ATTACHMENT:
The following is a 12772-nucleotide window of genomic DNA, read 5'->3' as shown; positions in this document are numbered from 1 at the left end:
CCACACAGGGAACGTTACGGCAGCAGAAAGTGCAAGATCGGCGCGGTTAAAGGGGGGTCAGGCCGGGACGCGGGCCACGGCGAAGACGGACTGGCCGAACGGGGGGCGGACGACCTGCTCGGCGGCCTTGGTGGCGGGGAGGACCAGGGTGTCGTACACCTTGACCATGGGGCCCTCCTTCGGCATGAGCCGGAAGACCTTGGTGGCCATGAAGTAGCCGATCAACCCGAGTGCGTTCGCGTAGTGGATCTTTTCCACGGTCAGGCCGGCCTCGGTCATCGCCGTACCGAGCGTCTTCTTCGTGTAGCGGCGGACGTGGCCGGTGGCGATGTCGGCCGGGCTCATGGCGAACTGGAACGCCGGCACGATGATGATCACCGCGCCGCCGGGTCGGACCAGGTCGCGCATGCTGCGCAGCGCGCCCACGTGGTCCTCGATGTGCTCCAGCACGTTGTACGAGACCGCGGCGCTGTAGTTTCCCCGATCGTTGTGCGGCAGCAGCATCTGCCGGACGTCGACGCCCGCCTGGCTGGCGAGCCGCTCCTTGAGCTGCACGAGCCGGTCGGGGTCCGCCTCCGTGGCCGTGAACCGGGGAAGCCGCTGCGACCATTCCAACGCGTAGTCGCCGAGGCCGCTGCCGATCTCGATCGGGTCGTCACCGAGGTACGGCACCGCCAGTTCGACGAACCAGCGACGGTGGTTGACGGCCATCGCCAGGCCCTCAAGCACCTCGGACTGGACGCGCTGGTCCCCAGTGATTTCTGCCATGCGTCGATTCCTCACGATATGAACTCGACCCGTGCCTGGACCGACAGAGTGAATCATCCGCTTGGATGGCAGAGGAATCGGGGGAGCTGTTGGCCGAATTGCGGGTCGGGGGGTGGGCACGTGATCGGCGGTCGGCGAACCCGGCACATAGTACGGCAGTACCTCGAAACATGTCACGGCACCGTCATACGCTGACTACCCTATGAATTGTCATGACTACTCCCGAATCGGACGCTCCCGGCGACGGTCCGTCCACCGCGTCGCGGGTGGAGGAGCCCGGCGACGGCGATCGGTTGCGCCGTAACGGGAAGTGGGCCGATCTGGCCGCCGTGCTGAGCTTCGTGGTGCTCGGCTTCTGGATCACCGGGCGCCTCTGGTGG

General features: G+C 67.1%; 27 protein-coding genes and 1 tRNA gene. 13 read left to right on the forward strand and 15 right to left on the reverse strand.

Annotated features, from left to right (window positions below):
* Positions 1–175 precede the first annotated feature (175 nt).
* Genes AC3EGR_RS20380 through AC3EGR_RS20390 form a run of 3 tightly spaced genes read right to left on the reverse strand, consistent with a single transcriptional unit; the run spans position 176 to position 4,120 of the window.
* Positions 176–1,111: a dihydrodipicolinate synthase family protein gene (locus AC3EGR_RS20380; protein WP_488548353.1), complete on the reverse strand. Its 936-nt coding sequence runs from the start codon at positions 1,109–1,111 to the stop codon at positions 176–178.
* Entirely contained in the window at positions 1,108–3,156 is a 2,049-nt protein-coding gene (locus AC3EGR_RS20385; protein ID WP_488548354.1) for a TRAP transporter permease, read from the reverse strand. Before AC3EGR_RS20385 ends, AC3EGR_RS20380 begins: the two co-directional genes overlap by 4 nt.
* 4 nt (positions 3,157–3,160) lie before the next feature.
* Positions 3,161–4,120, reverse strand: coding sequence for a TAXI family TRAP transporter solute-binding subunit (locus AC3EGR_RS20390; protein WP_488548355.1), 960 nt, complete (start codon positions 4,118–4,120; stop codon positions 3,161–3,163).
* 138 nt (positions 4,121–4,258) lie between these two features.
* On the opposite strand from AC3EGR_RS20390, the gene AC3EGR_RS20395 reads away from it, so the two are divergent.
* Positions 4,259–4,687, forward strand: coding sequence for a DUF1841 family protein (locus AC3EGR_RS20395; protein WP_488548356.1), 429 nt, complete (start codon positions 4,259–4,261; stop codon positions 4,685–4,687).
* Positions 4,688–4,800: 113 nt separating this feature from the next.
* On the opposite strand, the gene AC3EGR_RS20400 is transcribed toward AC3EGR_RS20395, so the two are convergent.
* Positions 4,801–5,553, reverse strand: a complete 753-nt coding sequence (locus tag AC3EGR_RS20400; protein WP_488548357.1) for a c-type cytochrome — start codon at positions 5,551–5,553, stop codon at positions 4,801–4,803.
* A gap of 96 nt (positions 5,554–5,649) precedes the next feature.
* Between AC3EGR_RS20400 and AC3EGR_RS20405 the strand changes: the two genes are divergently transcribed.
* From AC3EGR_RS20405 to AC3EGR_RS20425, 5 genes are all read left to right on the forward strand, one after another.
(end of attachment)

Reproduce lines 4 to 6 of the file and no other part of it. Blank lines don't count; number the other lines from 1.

Annotated features, from left to right (window positions below):
* Positions 1–175 precede the first annotated feature (175 nt).
* Genes AC3EGR_RS20380 through AC3EGR_RS20390 form a run of 3 tightly spaced genes read right to left on the reverse strand, consistent with a single transcriptional unit; the run spans position 176 to position 4,120 of the window.